Why do people in Red states and counties resent government spending so passionately even as they need so much of it? The central problem is poverty. Many of the residents of these counties are poor. They are ill-prepared to make a decent living no matter how hard they tug on their own bootstraps. For example, in California's conservative Modoc county only 12 percent of adults over 25 have a bachelor's degree. Nearly 20 percent live below the poverty line. Many Modoc residents can't afford to send their children to college. They need government programs to survive, let alone improve their financial outlook. 

Without government support it's hard to see a way to break the cycle of poverty and dependence. At least so far, the formula of small government, limited services, low investment, and low taxes that conservative states have implemented for themselves hasn't helped their economies much. (See my earlier column.) 

[See a collection of political cartoons on the economy.]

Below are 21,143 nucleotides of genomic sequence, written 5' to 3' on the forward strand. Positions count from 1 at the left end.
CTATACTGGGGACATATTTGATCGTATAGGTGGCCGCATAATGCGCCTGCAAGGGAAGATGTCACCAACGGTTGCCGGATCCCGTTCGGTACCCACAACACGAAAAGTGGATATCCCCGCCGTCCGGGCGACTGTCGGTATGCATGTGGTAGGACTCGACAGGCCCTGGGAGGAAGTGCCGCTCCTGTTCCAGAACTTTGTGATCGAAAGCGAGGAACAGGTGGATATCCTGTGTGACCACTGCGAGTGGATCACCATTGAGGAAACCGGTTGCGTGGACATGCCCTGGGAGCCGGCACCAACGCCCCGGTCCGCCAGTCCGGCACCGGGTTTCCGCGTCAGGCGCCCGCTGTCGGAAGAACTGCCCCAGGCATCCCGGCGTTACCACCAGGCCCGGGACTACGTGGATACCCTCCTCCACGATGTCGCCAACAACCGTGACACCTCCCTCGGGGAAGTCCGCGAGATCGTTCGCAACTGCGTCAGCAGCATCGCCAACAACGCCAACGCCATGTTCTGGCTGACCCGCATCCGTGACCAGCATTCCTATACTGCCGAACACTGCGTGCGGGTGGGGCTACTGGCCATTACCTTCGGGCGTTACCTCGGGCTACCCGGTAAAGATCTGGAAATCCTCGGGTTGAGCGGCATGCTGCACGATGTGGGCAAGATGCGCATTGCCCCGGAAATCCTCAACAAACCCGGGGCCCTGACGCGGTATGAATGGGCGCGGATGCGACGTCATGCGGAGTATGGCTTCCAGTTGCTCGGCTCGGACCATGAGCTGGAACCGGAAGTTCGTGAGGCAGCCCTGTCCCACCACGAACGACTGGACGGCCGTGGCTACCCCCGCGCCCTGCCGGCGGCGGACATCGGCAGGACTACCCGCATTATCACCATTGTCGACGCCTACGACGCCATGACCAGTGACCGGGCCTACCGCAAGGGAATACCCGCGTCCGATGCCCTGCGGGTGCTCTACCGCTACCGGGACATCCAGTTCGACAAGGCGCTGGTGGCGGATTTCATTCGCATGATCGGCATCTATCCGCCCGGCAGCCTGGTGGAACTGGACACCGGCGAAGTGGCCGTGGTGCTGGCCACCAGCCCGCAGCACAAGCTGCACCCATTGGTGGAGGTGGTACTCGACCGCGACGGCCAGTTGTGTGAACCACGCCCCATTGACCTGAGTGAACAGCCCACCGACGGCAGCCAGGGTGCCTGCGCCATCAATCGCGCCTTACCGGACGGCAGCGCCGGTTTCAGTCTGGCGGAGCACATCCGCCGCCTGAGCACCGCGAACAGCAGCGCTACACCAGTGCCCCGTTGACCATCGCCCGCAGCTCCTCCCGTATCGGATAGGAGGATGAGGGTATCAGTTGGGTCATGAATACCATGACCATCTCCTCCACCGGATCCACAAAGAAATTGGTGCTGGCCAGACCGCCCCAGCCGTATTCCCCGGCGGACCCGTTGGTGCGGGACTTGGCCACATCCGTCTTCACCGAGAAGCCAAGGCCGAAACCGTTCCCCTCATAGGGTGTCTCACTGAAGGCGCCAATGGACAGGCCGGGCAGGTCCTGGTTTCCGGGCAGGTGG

This situation would be funny if it weren't so tragic. When a tax protester yelled "Keep your goddamn government hands off my Medicare" many scoffed at that one person's ignorance. But most Americans who rail against taxes and the size of government are profoundly unaware that taxes they hate fund the programs they want and need. And they are unaware that the states and counties inhabited by "welfare queens" and "freeloading illegals" are actually sending them the money that keeps them fed, cared for, and educated. 

Put It to a Vote

Let's put the question of a tax rates to a national referendum and see what Americans really want. Allow voters in each county to decide whether to keep their state and federal taxes at their current level or to lower them. The catch is this: If you vote to lower your taxes then your county or state can't take out any more money than it puts in. Perhaps this would make everyone happy. Red counties would get the lower taxes and vastly reduced services they want. And people in Blue counties (once they stop trying to give their money to people who don't want to receive it) would keep more of their hard-earned cash, and enjoy vastly better-funded local services. Let's give it a try.